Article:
As part of the new Neighbourhood Plan process now commenced in Faversham the Society is likely to propose and press for some revision and significant extension of the conservation area in order to strengthen protection of the very varied town core at a time when it is facing considerable development pressures.” is likely to press for some revision and extension of the conservation areas in the parish. We are concerned that unless the CA appraisal has been updated issues may arise when the NP is passed to Heritage England for comment and problems may develop. The Society would like to see the Conservation Area Appraisal brought forward in the implementation plan and remains keen to assist in this process.

Local listing

§4.5 discusses the possibility of local listing. The Council commits itself to developing a local listing policy and the document discusses how they would work with owners to ensure that this is understood. We welcome this proposal and regret that its implementation is not seen as a higher priority

In the NP process the Post Office is emerging as a candidate for national listing as a heritage asset representing some of the best of sixties architecture and a rarity in Faversham

Areas of high townscape value.
The Society is pleased to see the references to the use of –“area of high townscape value”. Early thinking around the Faversham NP suggests that there are some areas we would like to suggest for this designation. We understand that this is not an immediate priority for SBC but we would like to be able to use this designation in the near future.

Abbey Fields
The Society has objected to the housing proposal on Abbey Fields because it will remove the last remaining view of Faversham for the marsh and from the creek. This iconic view is fundamental to Faversham’s sense of place and an understanding of its evolution as a rural market town and port on the edge of the marsh.”

Old Gate, Old Gate Road
This is a listed heritage asset of uncertain ownership and which some local residents are concerned may be in a dangerous condition.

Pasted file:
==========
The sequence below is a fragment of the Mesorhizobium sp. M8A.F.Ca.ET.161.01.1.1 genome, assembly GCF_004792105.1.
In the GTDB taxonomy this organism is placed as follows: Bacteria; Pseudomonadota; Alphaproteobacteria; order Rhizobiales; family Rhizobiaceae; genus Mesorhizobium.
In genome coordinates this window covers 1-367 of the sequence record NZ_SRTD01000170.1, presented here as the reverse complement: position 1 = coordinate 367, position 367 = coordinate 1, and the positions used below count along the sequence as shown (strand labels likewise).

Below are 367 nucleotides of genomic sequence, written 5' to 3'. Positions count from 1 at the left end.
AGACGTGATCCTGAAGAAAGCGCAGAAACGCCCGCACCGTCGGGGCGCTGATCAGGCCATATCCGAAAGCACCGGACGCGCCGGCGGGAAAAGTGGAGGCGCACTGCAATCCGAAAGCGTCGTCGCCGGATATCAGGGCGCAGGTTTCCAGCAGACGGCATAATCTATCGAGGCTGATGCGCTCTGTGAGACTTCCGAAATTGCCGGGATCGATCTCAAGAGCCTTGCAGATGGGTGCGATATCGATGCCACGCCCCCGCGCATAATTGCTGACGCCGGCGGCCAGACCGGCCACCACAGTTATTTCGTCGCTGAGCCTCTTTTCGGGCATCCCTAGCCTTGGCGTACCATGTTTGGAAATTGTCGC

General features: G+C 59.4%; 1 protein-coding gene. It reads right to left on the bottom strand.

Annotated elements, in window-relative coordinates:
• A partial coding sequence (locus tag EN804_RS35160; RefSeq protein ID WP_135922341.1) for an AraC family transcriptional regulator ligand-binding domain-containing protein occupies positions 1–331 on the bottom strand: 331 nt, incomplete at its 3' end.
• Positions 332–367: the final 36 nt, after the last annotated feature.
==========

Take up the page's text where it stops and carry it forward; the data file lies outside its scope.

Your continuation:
Addition

§ 3.5 discusses the local brick industry in Sittingbourne and Faversham.

 ‘Excavation of brickearth made its mark on the townscape in Sittingbourne and Faversham which can still be read today. In Faversham, the height of the footpath through Dorset Place above the houses and gardens in Roman Road is evidence that the land to the west was excavated before it was developed.’

Suggestion: At the end of para 4 of the maritime section insert

‘At Faversham, there was also steel shipbuilding on the west side of the creek from 1917-1973 by James Pollock[1], Sons and Co Ltd building a range of tugs, coasters and lighters and vessels for WWII, and then by Southern Shipbuilders building trip boats for the Thames. The site is now partly occupied by housing and partly by a business area

The subsection on pilgrimages mentions Tonge and Sittingbourne but there is no mention of Ospringe which was a very important stopping place on the pilgrim route from London and beyond to Canterbury.

Suggestion: After the last para about Tonge (para 3 on page 38) add:

‘Ospringe was also important on the pilgrimage route from London and beyond to Canterbury and subsequently as a stopping off point for royalty. On both sides of the road was the Maison Dieu, a pilgrim ‘hospice’ with facilities for travellers of high rank. Part of this still exists as the Maison Dieu museum while the larger part has been excavated and lies under Waterstone Place on the north side of Ospringe Street.’

There is no mention of the Faversham Creek branch line built 1866 which served the industry at Faversham Creek including quays at Iron Wharf.

Suggestion: At the end of the first para on page 40 add:

‘Faversham also had an industrial branch line railway branching off the mainline close to the engine shed and carriage shed. This was built in 1866 and extended via a bridge over Whitstable Road and down Abbey Fields to Iron Wharf and then along Standard Quay to Belvedere Road. The steep bank alongside Faversham Recreation Ground is a reminder and there is other evidence in remaining tracks at Standard Quay and the line of the route through Iron Wharf boatyard.’ We understand that there is a turntable in this group of buildings.

Suggestion: Priority 2 about using heritage as part of regeneration is not included in any of the section introductions. It fits best here.

On page 68 there is no reference to the Maison Dieu museum at Ospringe. This is now run by a separate trust and has a museum containing finds from archaeological digs in and around the village.

Is it possible to add to the buildings at risk at this stage? Examples such as the complex itself and about local excavations on some brickmaking sites. Also 114 West Street, Faversham which is in a very poor state of repair?

On the items taken off the list since 2009 on pages 9-10, is it possible to complete the set of photos and also to say a little more about what happened to the buildings, perhaps with links to the relevant implemented planning applications/other works carried out.

We ‘wonder’ whether we might insert a mention of the agriculture-based businesses which flourished in the town from the mid-19th Century until the 1970’s and which arrived here because of the port.


[1] The Faversham Society is included in a National Maritime Museum application for funding to create a catalogued archive of the Pollock papers.

January 31, 2020

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Registered Charity  Number 1135262 - Company No 07112241
The Faversham Society - Registered Address: 10-13 Preston Street, Faversham, Kent ME13 8NS